In the US, Section 230 of the U.S. Communications Decency Act (CDA) protects news organizations and other platforms such as Yelp and Twitter from lawsuits based on user content in the same way that phone companies aren’t responsible for salacious phone calls, the Guardian noted. But if sites take an active role in policing user content, this protection no longer applies to them. While legal protections vary dramatically from country to country, the ‘safest’ practice tends to be general passivity in comment moderation, unless a user reports an offensive comment.
A petition with more than 100,000 signatures asked for Twitter to take a more active role in monitoring and removing inappropriate tweets, following news that activist Criado-Perez had received a deluge of threatening and harassing tweets, including many that promised rape, at a rate of about 50 per hour for 12 hours, Metro reported. Criado-Perez started receiving the abusive tweets shortly after her campaign for women representation on British banknotes led to Jane Austen’s appointment as the new face of the £10 bill.
Criado-Perez reported the abuse to police, who have since arrested a suspect. But she and others, including U.K. law enforcement, were disappointed by Twitter’s response (or, rather, lack thereof). Del Harvey, Twitter’s senior director of trust & safety, has since responded with a blog post that announces a “report tweet” button that will soon be rolled out to desktop and Android Twitter versions. The function was added to the iPhone app and mobile site about three weeks ago. Previously, users had to fill out a form to alert Twitter of individual cases of abuse, a process that seemed impractical as Criado-Perez was “drowning in rape threats,” she tweeted. Facebook has a similar “report” button for all content on its site.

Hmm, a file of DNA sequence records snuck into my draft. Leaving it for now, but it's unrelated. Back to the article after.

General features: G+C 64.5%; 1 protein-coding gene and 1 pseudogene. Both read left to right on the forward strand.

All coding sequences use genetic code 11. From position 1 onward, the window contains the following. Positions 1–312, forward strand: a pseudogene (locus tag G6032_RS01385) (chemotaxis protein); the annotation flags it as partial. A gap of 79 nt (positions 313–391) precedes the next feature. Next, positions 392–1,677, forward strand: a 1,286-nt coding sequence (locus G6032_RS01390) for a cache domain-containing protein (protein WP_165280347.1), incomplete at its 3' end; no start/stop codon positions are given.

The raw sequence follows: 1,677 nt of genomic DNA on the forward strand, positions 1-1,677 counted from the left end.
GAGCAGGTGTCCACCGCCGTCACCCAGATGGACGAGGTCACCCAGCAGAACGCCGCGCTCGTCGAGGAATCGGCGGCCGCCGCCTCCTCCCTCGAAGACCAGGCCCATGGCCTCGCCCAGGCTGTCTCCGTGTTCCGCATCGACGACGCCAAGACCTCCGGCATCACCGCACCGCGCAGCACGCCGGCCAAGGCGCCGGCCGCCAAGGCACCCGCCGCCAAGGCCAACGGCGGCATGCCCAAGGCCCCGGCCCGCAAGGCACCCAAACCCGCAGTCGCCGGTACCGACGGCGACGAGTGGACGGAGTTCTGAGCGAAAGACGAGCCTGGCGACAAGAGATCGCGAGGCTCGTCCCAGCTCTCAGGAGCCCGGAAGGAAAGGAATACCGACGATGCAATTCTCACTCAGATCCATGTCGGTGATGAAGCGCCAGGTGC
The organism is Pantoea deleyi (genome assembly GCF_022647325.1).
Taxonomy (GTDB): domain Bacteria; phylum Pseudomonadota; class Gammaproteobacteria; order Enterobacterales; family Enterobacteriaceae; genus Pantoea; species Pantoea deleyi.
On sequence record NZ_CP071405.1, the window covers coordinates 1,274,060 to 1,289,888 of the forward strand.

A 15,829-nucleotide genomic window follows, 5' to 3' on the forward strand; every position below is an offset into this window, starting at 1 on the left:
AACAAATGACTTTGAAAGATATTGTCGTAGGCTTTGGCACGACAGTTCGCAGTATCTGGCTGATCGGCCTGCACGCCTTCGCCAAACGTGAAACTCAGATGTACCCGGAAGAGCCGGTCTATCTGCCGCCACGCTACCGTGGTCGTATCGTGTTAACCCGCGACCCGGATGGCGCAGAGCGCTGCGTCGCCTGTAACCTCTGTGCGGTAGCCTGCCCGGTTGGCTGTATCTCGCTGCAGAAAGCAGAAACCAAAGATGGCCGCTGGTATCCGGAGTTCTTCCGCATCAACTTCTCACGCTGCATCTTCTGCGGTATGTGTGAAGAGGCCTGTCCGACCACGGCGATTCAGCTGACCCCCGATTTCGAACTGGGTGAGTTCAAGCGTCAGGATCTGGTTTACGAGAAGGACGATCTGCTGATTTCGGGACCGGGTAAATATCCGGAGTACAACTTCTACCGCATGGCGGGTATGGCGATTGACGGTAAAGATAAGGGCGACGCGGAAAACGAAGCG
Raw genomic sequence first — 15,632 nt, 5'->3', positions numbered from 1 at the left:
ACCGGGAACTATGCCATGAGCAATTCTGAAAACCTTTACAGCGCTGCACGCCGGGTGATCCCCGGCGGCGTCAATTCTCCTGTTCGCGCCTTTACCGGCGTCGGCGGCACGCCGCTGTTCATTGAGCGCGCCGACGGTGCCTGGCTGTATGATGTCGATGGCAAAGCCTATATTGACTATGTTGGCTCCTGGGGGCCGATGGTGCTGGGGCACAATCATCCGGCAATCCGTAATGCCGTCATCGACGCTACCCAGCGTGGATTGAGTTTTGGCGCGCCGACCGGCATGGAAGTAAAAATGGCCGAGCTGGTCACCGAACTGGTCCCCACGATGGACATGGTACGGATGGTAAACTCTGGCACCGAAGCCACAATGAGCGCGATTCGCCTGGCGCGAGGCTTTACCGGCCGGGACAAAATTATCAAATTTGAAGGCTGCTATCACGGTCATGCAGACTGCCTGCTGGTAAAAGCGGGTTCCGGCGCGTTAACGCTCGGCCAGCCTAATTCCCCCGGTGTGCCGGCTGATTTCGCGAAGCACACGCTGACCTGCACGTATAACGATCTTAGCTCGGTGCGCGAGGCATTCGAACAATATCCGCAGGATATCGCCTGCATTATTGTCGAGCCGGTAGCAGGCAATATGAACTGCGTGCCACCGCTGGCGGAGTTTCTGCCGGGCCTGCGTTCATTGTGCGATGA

This is not the first time the issue of moderation has come up for Twitter. In 2012, British journalist Guy Adams’ Twitter account was temporarily suspended after a series of tweets criticizing NBC’s Olympics coverage. Twitter later apologized — not for suspending Adams’ account but for acting on a staffer’s recommendation rather discovering Adams’ tweets through the official moderation channels, Gigaom reported. “We should not and cannot be in the business of proactively monitoring and flagging content, no matter who the user is,” Twitter’s General Counsel Alex MacGillivray responded. Twitter was also forced to take a more active role in policing content in France, where it was asked to hand over account details for anti-semitic tweeters, and in Germany, where it was had to block a neo-Nazi account.
News organizations have been struggling to promote engaging conversations in comment sections while avoiding offensive contributions. While legal ramifications can in fact make a strong case against moderation, more than half of respondents in an NPR survey said they’d prefer comments to be pre-screened. Moreover, a recent study found that comments affect readers’ opinions of news events, heightening the importance of weeding out inaccurate and offensive posts.
But the sheer magnitude of comments — some sites, such as ESPN.com, get as many as 6.9 million comments in a month — means it’s difficult and in some cases impossible to pre-screen all of them. NPR is giving it a shot, Poynter reported, but other sites are pursuing alternatives to such aggressive moderation.
For instance, several news outlets such as USAToday.com and ChicagoTribune.com have made Facebook login mandatory to comment. Removing anonymity makes users more accountable for their words, so commenting systems tend to “civilize” without much intervention from the news organization. This shift is linked to a drop in comment quantity but increase in discussion quality, Poynter reported.
Twitter’s decision to introduce a “report Tweet” button seems sensible. But although news outlets themselves might be better protected by relying on user flagging rather than aggressive comment moderation, some may not find such a response adequate.